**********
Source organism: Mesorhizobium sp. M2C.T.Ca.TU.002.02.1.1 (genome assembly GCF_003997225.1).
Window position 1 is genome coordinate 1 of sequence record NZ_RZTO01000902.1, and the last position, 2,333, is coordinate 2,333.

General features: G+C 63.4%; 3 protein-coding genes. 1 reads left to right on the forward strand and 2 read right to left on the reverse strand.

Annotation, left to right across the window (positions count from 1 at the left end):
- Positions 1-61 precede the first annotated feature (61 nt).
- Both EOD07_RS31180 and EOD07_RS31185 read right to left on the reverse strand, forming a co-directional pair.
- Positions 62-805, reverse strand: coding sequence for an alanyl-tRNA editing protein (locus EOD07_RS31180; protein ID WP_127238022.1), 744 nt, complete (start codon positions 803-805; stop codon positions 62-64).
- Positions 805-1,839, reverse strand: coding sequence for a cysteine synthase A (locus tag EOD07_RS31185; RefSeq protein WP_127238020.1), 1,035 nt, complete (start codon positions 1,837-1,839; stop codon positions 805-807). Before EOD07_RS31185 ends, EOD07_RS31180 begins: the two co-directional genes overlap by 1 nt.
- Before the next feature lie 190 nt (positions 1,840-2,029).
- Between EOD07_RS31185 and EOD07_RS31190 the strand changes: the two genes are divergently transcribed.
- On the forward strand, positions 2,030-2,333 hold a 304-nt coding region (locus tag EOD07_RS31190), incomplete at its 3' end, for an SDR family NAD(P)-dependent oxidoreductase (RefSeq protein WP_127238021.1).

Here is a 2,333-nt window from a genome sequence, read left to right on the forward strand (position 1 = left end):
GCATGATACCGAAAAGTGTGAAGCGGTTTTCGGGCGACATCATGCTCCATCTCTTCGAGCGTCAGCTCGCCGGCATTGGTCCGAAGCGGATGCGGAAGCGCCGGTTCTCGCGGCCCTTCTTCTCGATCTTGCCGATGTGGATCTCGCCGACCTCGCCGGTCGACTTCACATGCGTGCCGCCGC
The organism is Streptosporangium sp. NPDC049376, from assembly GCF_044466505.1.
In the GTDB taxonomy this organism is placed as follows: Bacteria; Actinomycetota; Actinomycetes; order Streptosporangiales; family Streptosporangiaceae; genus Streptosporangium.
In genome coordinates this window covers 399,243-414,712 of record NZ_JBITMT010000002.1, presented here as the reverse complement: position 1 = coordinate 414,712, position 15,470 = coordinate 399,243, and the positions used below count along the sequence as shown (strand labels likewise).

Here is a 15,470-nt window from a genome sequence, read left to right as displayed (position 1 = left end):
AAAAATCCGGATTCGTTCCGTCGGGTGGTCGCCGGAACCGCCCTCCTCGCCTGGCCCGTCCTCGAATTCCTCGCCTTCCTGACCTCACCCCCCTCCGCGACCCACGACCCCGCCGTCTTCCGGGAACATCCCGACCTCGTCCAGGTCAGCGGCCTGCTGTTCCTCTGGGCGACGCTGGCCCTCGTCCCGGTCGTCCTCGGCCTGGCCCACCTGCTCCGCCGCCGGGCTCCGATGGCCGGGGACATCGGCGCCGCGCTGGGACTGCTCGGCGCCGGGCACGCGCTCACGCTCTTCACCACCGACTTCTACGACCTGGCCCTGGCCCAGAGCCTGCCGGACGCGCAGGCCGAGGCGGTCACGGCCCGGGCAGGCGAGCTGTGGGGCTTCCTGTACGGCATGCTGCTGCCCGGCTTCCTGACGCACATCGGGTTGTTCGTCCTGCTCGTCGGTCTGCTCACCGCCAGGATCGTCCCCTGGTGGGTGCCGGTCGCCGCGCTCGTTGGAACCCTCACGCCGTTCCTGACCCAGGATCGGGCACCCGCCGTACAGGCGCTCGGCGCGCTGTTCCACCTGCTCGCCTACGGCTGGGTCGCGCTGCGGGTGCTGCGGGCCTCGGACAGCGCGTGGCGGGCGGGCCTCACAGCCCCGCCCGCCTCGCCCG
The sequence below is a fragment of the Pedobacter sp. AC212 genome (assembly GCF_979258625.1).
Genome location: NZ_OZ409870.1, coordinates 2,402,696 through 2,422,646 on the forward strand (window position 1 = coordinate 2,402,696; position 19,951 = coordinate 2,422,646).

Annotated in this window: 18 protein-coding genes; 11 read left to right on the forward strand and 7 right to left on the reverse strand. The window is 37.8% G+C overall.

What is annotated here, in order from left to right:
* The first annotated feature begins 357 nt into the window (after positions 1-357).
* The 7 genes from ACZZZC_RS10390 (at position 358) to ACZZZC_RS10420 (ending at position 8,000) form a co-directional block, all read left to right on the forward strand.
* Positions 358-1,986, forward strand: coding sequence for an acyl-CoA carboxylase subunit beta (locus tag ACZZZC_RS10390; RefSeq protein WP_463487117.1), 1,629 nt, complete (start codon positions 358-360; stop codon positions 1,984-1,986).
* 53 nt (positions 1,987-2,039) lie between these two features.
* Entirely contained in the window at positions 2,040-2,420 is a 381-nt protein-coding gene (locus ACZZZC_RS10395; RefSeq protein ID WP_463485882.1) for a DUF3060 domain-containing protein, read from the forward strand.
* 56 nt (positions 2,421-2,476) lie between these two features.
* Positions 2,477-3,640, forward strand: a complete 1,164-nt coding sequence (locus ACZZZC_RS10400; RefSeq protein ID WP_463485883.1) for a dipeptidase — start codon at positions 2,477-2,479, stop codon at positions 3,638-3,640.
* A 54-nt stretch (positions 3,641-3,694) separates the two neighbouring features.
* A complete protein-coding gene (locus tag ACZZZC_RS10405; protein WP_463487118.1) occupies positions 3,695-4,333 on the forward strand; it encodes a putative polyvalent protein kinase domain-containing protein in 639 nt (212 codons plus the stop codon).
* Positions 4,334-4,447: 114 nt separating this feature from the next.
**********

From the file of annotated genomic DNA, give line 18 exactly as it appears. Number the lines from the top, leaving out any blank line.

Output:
AAAAATCCGGATTCGTTCCGTCGGGTGGTCGCCGGAACCGCCCTCCTCGCCTGGCCCGTCCTCGAATTCCTCGCCTTCCTGACCTCACCCCCCTCCGCGACCCACGACCCCGCCGTCTTCCGGGAACATCCCGACCTCGTCCAGGTCAGCGGCCTGCTGTTCCTCTGGGCGACGCTGGCCCTCGTCCCGGTCGTCCTCGGCCTGGCCCACCTGCTCCGCCGCCGGGCTCCGATGGCCGGGGACATCGGCGCCGCGCTGGGACTGCTCGGCGCCGGGCACGCGCTCACGCTCTTCACCACCGACTTCTACGACCTGGCCCTGGCCCAGAGCCTGCCGGACGCGCAGGCCGAGGCGGTCACGGCCCGGGCAGGCGAGCTGTGGGGCTTCCTGTACGGCATGCTGCTGCCCGGCTTCCTGACGCACATCGGGTTGTTCGTCCTGCTCGTCGGTCTGCTCACCGCCAGGATCGTCCCCTGGTGGGTGCCGGTCGCCGCGCTCGTTGGAACCCTCACGCCGTTCCTGACCCAGGATCGGGCACCCGCCGTACAGGCGCTCGGCGCGCTGTTCCACCTGCTCGCCTACGGCTGGGTCGCGCTGCGGGTGCTGCGGGCCTCGGACAGCGCGTGGCGGGCGGGCCTCACAGCCCCGCCCGCCTCGCCCG